Yacht sinks in strait after damage in orca ‘attack’

A commercial sailing yacht that was cruising through the Strait of Gibraltar sank near the Moroccan coastline after it was damaged by a group of orcas earlier this week.

Polish tour agency Morskie Mile posted about the incident that took place on October 31 on its website and social media pages.

This has come as a surprise for those studying the behaviour of the cetaceans in these waters as it comes outside of the Bluefin tuna breeding season, when such interactions with orcas are normally recorded.

On its Facebook page, Morskie Mile, said on Wednesday: “Our yacht was attacked by a herd of orcas in the early afternoon in the Strait of Gibraltar yesterday.”

“They hit the steering fin for 45 minutes, causing major damage and leakage.”

“Despite attempts to bring the yacht to the port by the Captain, crew and rescuers from the SAR, port tugs and the Moroccan Navy, the unit sunk near the entrance to the port of Tangier Med.”

“The crew is safe, unharmed and sound already in Spain.”

Orcas targeting and ramming into small sailing and fishing boats is a fairly new development over the past few years.

It is believed that one or two orcas started interacting with and subsequently damaging small sailing vessels in 2020 along the coast of Galicia and the Strait of Gibraltar.

But others have now “learnt” this behaviour with reports of similar collisions increasing each year.

Last August marine scientists recorded the first incident of an orca colliding with a sailboat in the Bay of Gibraltar.

During this incident, as reported at the time by this newspaper, the sailboat slowed down after it realised the cetacean was approaching, and only sustained external damage to the paint on the hull.

One of the reasons for orcas to venture into shallow waters is believed to be the presence of Bluefin tuna which is their main source of food.

But scientists studying the behaviour of orcas operating in the area cannot guarantee that the attacks on sailing boats are happening because the orcas are competing for food.

The latest attack on the tourism sailing yacht has come as a surprise as it has occurred months after the Bluefin tuna breeding season when they migrate from the Atlantic Ocean to the Mediterranean Sea between April and May.

But local conservation charity, The Nautilus Project, told the Chronicle that there are still species of tuna in the Strait, in which case it is still a feeding ground for orcas.

The Nautilus Project launched a free app, Orcinus, for sailors navigating in the area to report on any orca sightings in the area.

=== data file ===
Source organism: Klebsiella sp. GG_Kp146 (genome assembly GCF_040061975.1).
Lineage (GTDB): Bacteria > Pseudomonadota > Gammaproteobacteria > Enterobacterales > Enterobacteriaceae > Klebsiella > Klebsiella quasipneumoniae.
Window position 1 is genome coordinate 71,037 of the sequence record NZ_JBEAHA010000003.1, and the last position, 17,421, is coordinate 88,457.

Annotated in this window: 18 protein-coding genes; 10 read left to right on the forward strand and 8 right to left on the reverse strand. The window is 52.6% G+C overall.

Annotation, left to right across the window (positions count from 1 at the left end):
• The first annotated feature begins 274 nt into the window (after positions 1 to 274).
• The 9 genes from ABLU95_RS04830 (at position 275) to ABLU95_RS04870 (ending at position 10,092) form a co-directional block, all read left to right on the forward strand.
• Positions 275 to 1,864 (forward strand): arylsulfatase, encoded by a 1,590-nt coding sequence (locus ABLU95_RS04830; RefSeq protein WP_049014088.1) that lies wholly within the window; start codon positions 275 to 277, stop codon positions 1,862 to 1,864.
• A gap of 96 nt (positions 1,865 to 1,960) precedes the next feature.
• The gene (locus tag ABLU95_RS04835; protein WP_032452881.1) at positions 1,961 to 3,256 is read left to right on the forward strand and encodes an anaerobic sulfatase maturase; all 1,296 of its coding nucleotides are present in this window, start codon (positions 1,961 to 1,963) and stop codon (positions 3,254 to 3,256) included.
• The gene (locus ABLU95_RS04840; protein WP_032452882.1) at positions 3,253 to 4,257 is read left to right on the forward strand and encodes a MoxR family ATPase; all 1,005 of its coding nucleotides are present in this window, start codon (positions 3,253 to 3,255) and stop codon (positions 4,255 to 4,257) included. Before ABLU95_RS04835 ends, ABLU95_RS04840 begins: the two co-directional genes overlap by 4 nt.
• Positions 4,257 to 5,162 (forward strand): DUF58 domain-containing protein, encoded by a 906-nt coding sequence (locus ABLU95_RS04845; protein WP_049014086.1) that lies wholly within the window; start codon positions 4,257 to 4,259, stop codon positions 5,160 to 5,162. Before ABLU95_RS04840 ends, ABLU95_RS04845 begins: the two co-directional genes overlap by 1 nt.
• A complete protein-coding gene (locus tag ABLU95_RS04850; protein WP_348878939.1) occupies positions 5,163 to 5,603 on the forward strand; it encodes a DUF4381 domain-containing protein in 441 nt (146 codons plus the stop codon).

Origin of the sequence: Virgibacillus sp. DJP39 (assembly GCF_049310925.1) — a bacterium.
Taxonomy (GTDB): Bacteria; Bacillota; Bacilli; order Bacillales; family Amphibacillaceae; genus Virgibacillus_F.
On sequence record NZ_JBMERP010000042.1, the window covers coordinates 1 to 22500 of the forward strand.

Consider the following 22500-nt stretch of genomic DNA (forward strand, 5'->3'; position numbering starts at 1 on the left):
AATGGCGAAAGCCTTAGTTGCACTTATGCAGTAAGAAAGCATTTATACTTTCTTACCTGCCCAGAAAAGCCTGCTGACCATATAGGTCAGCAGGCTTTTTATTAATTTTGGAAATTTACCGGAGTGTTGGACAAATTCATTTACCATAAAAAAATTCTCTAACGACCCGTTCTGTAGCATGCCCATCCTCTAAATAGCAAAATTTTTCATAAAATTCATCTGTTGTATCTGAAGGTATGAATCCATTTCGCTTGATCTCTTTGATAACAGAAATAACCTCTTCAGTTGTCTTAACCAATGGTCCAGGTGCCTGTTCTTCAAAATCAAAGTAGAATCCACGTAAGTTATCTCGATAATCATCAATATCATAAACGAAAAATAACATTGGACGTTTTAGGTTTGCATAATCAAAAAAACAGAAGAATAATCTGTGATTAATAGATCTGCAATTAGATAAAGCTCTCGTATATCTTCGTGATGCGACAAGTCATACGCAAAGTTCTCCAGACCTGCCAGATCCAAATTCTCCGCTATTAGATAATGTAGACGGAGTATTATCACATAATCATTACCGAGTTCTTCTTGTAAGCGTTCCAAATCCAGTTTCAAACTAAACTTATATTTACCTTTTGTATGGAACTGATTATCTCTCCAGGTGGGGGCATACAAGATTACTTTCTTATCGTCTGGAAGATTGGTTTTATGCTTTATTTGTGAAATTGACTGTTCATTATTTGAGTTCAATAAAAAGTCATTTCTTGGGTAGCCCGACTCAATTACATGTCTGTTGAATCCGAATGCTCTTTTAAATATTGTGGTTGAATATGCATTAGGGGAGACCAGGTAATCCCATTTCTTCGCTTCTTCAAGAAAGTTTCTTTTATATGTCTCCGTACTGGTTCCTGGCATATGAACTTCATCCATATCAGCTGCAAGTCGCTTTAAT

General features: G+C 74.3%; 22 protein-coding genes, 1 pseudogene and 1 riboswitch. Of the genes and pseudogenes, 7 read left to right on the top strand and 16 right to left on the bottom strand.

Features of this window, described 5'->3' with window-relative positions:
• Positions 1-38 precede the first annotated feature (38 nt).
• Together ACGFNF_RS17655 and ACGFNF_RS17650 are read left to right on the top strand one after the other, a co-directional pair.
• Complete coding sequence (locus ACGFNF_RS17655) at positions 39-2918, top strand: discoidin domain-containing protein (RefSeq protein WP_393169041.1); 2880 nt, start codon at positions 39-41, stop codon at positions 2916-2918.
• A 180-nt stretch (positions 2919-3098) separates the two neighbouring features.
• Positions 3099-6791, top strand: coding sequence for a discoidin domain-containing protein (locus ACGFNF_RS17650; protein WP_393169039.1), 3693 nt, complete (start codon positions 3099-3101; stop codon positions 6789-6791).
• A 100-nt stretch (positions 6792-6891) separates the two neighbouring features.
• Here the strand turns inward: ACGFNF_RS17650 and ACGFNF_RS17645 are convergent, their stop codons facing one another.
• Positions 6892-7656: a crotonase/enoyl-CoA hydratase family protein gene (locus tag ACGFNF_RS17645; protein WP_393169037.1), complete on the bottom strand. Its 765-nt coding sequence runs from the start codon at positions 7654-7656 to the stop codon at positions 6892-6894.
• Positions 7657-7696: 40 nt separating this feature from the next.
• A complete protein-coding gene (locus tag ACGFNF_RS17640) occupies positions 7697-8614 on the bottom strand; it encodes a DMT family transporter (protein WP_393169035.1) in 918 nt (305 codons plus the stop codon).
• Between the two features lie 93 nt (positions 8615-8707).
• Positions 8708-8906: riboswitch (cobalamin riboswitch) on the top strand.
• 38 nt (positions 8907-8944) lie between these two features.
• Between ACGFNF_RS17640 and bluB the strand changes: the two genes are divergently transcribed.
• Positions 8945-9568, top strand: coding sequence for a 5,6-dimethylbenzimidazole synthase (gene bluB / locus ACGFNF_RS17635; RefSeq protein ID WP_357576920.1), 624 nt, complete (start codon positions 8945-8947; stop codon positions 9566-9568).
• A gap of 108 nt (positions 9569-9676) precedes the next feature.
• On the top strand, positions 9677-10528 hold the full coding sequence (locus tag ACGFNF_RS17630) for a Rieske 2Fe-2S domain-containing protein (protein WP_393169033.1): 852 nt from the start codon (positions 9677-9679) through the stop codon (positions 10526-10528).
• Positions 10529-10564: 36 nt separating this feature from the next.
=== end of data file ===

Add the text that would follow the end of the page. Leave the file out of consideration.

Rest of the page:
Lewis Stagnetto, founder of the Nautilus Project, previously told the Chronicle some scientists believe the orcas are “honing their hunting skills” and practising with the boats’ rudders, while others believe fishing for tuna is “creating a pressure” for orcas to be able to find their main food source in the Strait.

In his role as a marine scientist, Mr Stagnetto has been posting videos on his social media to “bring perspective” to these interactions that have gained negative attention in the press.

“The pod that is based here in the Strait, as far as we know, there are eight or nine individuals, of which up to three of them are considered juveniles which means they are around five-years old,” Mr Stagnetto said.

“What the animals are doing is that they are playing, and remember they are apex predators that are used to hunting huge Bluefin tuna and they need to hone their skills in order to capture these tuna.”

“This is what they are doing with the boats.”

“Now I understand that from a sailor’s perspective this is a fairly scary experience but we have to keep in context what these animals are doing.”

“They are not out there to get people and it is really important that we all understand this.”

As for Morskie Mile, the company described the yacht that sunk as “the most wonderful thing in maritime sailing for all of us”.

“Long term friendships were formed on board,” the company said.

“We sailed on this yacht around the most beautiful places in Europe and the Atlantic archipelagos, trained numerous sea stewards, discovered the beautiful and the unknown, tasted Mediterranean specialties and sailed, sailed, sailed.”

“Our very good memories will be transferred to Grazie Mamma II.”

“Love for the sea always wins and the friendships remain with us.”